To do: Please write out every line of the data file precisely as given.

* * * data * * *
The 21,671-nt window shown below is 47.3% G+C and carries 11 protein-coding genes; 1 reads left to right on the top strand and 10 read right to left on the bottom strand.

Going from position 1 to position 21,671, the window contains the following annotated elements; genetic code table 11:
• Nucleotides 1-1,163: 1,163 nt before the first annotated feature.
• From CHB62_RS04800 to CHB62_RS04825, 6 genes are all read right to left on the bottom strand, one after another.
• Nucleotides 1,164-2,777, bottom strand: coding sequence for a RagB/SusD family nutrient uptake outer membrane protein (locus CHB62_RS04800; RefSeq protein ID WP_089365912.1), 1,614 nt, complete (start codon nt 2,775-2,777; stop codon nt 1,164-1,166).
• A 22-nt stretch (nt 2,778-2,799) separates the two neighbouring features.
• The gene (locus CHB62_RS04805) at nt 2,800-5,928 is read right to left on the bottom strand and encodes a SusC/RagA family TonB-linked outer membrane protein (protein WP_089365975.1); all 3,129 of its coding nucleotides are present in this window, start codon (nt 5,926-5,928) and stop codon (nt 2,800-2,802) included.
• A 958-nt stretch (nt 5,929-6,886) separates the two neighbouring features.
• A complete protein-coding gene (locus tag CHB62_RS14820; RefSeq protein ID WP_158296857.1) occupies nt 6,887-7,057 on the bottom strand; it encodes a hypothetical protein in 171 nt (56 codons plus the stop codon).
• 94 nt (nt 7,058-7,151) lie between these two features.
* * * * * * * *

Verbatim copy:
The 21,671-nt window shown below is 47.3% G+C and carries 11 protein-coding genes; 1 reads left to right on the top strand and 10 read right to left on the bottom strand.

Going from position 1 to position 21,671, the window contains the following annotated elements; genetic code table 11:
• Nucleotides 1-1,163: 1,163 nt before the first annotated feature.
• From CHB62_RS04800 to CHB62_RS04825, 6 genes are all read right to left on the bottom strand, one after another.
• Nucleotides 1,164-2,777, bottom strand: coding sequence for a RagB/SusD family nutrient uptake outer membrane protein (locus CHB62_RS04800; RefSeq protein ID WP_089365912.1), 1,614 nt, complete (start codon nt 2,775-2,777; stop codon nt 1,164-1,166).
• A 22-nt stretch (nt 2,778-2,799) separates the two neighbouring features.
• The gene (locus CHB62_RS04805) at nt 2,800-5,928 is read right to left on the bottom strand and encodes a SusC/RagA family TonB-linked outer membrane protein (protein WP_089365975.1); all 3,129 of its coding nucleotides are present in this window, start codon (nt 5,926-5,928) and stop codon (nt 2,800-2,802) included.
• A 958-nt stretch (nt 5,929-6,886) separates the two neighbouring features.
• A complete protein-coding gene (locus tag CHB62_RS14820; RefSeq protein ID WP_158296857.1) occupies nt 6,887-7,057 on the bottom strand; it encodes a hypothetical protein in 171 nt (56 codons plus the stop codon).
• 94 nt (nt 7,058-7,151) lie between these two features.